I think I can summarise my advice with dealing with the suffering of singleness as: a) Recognize you are suffering; b) Bring it to God; c) Bring it to others; d) Get a vision from God and others and have that as a long term goal, without setting up time limits; e) Get into God and let Him get into you; f) Stick at it for however long it takes (which is of course the easiest thing to say and the hardest thing to do).

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Lust, Excuse Me

By James Johnson

It is a thorn to many persons in the young adult generations. It preys upon the hearts of many young men in the disguise of advertisements, movies, and sitcoms. It turns its ugly head at the click of a mouse on the internet. It exercises its poisonous rituals at local bars on weekend nights. It’s lust.

I cannot begin to list all the Bible verses that speak out against lust. Some of them are Job 31:1, Matthew 5:28, 1 Thessalonians 4:5, and Hebrews 13:4. These just scratch the surface. Lust feeds into sexual sins and can lead to bondage to such things as pornography and masturbation. There are many excuses to lust and feed a sexual sin. These excuses are out of self-deception or the enemy himself.

In this article, I will mention the excuses and challenge them with the TRUTH. Next, I will list consequences to lust and benefits to purity. Finally, I conclude with exhortations and encouragement. The following words are applicable for men and women and for more than just the sin of lust. Yet, this document focuses on lust and is written from a male perspective and geared towards men.

So, what are the excuses that are used to give into lust?

Excuse #1: It’s biological, I’m made that way.

TRUTH: God supplies you His grace and calls you to holiness. See Leviticus 11:44-45, Leviticus 19:2, Leviticus 20:7-8, 2 Corinthians 12:7-9, and 1 Peter 1:13-16. God loves us too much to leave us just as we are. Leave what is behind and press on in Christ (see Philippians 3:13-14).

Excuse #2: (for those private sexual sins): I’m not hurting anybody. No one else is involved.

TRUTH: You are hurting your relationship with God. You are involved. God is involved. Your mind and how you relate to others is also involved.

Excuse #3: I can’t help it.

TRUTH: All things are possible with God (see Matthew 19:26 and Mark 10:27). And again, He supplies you His grace (see 2 Corinthians 12:7-9).

Excuse #4: I don’t have a wife (with whom I can exercise my passions).

TRUTH: Is that all a wife is good for? Isn’t there much more to marriage than sex? Marriage does not remove sexual struggle. 1 Corinthians 7:5 speaks of how the married couple can be tempted. Seek to submit your sex drive to God before you are married and while you are married. Marriage is not a free reign to unlimited sex. Marriage is not about self-gratification, but about selfless love (i.e. A wife’s submission and a husband’s willingness to love the wife as himself even to the point of dying for her. Refer to Ephesians 5:21-33). A husband and wife are a model of Christ and His Church. Did Christ just see what He could get out of the Church for His own selfish pleasure, or did He nurture her and love her selflessly? Even though she would cheat on Him by entertaining worldliness in centuries to come, He died for her! A wife is worth dying for, not to be lowered to be a piece of meat used for self-gratification. Sex is reserved for marriage and sex in marriage is an act of love for the other glorifying to God, not selfish love that glorifies self.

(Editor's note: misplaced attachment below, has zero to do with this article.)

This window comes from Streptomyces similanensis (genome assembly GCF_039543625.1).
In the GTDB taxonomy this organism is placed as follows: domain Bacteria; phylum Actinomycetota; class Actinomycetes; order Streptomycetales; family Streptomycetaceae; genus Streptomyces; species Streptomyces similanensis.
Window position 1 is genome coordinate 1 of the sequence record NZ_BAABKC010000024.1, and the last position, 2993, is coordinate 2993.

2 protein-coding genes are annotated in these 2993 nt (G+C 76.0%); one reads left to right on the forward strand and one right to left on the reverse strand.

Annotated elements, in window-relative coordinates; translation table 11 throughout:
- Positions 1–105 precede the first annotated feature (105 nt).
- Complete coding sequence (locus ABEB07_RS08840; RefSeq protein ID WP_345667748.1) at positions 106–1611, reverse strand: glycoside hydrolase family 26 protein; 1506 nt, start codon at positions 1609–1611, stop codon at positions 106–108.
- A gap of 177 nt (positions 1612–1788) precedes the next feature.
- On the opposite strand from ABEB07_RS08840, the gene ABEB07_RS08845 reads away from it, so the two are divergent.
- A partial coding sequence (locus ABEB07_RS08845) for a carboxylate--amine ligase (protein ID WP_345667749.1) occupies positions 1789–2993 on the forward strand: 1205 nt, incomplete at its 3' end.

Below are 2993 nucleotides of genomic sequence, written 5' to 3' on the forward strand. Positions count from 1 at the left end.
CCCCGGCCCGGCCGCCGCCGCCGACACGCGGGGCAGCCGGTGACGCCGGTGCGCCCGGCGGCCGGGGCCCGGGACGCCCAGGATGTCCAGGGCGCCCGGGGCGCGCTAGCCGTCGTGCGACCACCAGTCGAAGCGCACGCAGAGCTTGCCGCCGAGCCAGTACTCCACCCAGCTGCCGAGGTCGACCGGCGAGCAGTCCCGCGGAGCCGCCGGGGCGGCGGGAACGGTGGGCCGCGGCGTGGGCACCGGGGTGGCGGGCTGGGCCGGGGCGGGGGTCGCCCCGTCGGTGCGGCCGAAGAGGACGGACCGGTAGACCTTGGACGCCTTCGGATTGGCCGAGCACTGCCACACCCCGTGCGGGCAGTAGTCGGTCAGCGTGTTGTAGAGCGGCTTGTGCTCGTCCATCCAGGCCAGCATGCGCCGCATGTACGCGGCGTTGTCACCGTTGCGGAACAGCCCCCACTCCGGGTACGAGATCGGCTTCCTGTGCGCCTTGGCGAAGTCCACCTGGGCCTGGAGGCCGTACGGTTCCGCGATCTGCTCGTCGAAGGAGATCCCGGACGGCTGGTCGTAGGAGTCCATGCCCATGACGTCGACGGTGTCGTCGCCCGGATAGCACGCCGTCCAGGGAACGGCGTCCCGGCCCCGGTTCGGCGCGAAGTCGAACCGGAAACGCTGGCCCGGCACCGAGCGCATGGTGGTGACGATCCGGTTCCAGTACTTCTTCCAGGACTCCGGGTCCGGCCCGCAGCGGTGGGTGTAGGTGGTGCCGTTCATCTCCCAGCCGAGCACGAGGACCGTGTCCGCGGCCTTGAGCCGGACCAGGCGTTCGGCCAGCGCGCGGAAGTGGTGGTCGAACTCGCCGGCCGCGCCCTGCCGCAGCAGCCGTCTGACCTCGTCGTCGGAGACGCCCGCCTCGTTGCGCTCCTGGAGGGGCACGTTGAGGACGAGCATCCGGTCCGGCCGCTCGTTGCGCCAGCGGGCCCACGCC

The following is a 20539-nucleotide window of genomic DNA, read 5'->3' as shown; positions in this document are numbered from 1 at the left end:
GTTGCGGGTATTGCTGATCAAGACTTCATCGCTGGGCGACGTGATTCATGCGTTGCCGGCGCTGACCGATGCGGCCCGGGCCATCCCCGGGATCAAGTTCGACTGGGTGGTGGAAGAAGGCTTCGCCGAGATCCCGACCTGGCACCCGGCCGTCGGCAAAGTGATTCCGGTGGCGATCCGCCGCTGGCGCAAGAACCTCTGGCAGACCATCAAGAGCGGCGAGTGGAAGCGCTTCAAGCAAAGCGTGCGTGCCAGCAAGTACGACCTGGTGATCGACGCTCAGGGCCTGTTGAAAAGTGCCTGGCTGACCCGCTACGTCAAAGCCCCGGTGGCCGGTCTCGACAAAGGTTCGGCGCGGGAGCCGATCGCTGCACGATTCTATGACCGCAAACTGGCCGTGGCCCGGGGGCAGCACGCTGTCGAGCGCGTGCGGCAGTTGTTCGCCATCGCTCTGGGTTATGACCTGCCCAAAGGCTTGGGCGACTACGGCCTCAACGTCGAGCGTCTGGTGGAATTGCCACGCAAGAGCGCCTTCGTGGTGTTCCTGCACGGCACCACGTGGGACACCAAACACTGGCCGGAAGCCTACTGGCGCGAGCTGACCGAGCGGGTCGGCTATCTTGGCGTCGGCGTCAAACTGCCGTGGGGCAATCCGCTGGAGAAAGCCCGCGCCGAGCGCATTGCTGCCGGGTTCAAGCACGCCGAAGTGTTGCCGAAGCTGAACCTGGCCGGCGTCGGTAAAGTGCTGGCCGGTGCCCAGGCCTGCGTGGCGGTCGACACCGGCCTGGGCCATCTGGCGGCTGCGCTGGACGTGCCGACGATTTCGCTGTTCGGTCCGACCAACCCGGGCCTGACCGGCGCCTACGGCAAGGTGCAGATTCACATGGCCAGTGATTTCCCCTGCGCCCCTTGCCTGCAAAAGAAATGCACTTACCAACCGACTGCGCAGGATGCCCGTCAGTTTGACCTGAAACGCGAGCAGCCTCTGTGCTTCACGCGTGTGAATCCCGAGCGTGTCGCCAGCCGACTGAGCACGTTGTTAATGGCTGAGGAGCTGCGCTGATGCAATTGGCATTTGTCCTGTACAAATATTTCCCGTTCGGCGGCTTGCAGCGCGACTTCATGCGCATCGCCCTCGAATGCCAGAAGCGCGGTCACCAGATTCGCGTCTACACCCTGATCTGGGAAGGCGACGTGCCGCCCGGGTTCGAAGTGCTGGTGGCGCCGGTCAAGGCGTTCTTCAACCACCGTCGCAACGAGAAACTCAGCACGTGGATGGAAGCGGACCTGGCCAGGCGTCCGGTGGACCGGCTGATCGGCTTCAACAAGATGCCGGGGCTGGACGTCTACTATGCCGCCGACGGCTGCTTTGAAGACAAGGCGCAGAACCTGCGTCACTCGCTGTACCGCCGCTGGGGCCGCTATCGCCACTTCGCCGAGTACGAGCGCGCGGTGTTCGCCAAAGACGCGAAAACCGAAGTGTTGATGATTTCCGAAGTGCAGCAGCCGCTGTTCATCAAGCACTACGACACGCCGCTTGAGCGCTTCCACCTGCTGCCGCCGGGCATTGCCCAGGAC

Excuse #5: I’ve got to get it out of my system.

TRUTH: Does that mean when you feel like killing someone, you should just do it? Does that mean when you are mad at someone, then you are not to manage your anger? Are we to act just on our impulses and our own wills instead of submitting our wills to the way of God? There is a way that seems right to a man, but in the end it leads only to death. Refer to Proverbs 14:12 and 16:25 (Twice within a couple of chapters of one another! That calls for emphasis!). Galatians 6:22-23 lists the characteristics of the fruit of the Spirit, one of which is self-control.

Excuse #6: I’m imperfect; I have a sinful nature.

TRUTH: Yes, these are true, but just as Satan tried to tempt Jesus in the wilderness with true statements in deceitful ways, so these can be used to allow giving into temptation. There is struggle, but Christ overcomes. See John 16:33 and 1 John 4:4. Further, no temptation is so great that there is not a way out of it. See 1 Corinthians 10:13.

Excuse #7: It’s OK to be attracted to women.

TRUTH: Yes, it is very much OK for a man to be attracted to a woman. Yet, attraction is not lust! Remember also Job 31:1 and Matthew 5:28.

Excuse #8 (pornography): It’s just a picture.

TRUTH: Why waste time with just a picture? Do you know the woman? How lost she must be! Trust God to meet your needs and if it be His will, He will provide a real relationship. God created sex and it is only fulfilled as He intended in a Christian marriage. If a spouse is not God’s will, He can and will meet your needs. He’s God! He has your BEST interest in mind!

Excuse #9: I’ve messed up already, so I might as well go ahead and sin.

TRUTH: Why should you not go ahead and sin? Because of the CONSEQUENCES! Consequences may be disease, guilt, hardened heart, hurt fellowship with God, self-condemnation, unwanted pregnancy, and opening up avenues for evil to have control in your life (bondage). It’s not too late to turn to God. Even if a candle is already lit and halfway melted, it is not too late to blow it out before it sets the table on fire.

Excuse #10: I will go ahead and do it, because God will forgive me.